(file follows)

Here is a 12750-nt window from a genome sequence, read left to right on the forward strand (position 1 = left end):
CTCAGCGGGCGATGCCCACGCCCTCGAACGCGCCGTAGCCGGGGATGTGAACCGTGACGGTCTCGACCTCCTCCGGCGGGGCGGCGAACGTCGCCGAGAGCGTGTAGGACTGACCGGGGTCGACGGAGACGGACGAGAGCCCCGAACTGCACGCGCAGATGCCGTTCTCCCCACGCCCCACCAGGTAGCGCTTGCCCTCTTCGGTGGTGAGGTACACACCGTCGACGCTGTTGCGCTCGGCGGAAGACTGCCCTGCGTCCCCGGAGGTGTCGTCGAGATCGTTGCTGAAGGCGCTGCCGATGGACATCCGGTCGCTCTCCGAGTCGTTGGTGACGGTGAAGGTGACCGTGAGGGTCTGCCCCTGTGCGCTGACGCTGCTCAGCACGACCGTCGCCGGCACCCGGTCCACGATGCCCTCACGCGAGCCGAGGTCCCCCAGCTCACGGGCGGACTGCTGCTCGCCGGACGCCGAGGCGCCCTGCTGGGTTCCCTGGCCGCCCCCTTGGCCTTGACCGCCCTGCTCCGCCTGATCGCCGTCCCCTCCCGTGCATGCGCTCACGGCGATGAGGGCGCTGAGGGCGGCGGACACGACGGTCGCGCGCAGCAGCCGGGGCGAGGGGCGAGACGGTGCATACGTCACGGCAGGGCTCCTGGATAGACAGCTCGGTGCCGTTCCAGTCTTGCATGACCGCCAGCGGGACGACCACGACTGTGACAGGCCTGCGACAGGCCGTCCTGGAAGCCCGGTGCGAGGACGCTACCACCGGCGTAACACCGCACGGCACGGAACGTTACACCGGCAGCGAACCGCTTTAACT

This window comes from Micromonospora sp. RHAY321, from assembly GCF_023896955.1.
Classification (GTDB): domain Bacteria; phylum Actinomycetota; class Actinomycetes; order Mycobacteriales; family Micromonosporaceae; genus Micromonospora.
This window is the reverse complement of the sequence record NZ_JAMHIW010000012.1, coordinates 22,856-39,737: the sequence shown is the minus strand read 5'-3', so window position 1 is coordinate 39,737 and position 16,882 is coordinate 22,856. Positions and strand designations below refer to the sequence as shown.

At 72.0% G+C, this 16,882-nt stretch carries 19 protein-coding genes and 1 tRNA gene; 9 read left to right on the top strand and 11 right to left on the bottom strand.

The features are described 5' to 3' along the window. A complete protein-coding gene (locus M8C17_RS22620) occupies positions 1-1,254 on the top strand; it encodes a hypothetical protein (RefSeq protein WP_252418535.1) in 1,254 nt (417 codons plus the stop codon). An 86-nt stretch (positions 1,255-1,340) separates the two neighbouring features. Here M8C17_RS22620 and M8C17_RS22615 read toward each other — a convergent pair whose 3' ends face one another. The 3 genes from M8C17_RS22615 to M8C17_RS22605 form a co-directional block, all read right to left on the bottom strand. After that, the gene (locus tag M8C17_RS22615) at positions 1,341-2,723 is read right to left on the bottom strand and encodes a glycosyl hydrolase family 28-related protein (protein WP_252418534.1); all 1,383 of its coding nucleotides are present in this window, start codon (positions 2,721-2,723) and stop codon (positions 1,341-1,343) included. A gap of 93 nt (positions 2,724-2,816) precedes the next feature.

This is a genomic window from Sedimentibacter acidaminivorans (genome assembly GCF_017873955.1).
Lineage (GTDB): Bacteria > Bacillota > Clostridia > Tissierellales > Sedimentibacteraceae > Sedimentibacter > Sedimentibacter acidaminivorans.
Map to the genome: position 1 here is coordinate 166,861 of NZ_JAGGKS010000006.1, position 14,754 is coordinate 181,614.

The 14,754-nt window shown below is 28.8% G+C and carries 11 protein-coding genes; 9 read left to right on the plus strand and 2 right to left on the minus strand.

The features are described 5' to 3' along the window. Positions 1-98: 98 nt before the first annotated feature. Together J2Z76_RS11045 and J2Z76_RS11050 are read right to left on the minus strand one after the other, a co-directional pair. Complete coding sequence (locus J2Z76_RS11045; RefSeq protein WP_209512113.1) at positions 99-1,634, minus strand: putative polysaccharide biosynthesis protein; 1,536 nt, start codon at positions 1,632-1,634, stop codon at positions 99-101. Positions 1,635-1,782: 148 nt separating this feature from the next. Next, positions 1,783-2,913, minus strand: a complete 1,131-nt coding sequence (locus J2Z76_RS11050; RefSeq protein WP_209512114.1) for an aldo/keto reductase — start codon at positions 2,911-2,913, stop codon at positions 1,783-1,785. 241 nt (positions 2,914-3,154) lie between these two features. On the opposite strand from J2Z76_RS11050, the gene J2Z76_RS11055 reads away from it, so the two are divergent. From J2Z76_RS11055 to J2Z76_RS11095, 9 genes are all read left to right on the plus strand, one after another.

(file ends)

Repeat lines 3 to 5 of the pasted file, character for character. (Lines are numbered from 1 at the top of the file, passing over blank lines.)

This window comes from Micromonospora sp. RHAY321, from assembly GCF_023896955.1.
Classification (GTDB): domain Bacteria; phylum Actinomycetota; class Actinomycetes; order Mycobacteriales; family Micromonosporaceae; genus Micromonospora.
This window is the reverse complement of the sequence record NZ_JAMHIW010000012.1, coordinates 22,856-39,737: the sequence shown is the minus strand read 5'-3', so window position 1 is coordinate 39,737 and position 16,882 is coordinate 22,856. Positions and strand designations below refer to the sequence as shown.